File Book 015 : YR 580 A
This extract (opposite) from the Revised Code of Education 1879 - the “National Curriculum” of its day - shows what children were expected to learn. Standard I included 6- to 7- year-olds, and Standard VI children aged 11 to 12. In the “Notes” below the table one can see how the hidden agenda discriminated against girls by expecting less from them. And of course, in the 19th century, women were paid less than men for the same job. In 1881 a headmaster might earn £100 a year, but a headmistress could expect to earn only half that amount.
The schoolteacher worked hard for his/her salary, as can be seen from this advertisement from a Warwickshire paper in 1865:
Wanted for an endowed Girl School, not under Government, a Mistress of sound church principles (certificate not absolutely necessary) unmarried, a good knowledge of cutting out and needlework desirable, will be required to teach in Sunday School; and a knowledge of music will be a recommendation. Must be healthy and energetic. Remuneration £40pa payable quarterly by the Trustees. A very good house free from payment. £5pa is allowable for school coal. None but thoroughly well qualified persons need apply and a personal interview will be required.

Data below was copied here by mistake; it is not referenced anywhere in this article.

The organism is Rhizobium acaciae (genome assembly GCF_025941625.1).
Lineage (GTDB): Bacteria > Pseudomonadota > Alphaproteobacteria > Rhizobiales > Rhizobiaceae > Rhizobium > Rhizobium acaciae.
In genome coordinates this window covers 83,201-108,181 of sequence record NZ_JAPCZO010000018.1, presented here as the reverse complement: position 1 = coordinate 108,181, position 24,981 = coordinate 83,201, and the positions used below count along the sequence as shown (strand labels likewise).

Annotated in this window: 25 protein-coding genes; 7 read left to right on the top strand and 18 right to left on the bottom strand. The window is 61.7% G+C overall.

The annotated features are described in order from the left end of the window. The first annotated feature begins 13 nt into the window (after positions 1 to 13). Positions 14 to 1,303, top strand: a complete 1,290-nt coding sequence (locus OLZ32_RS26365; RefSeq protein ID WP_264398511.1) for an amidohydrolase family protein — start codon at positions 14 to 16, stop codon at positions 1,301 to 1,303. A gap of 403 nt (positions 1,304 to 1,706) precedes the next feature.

[Image] Pupils of Woodford Halse School, about 1900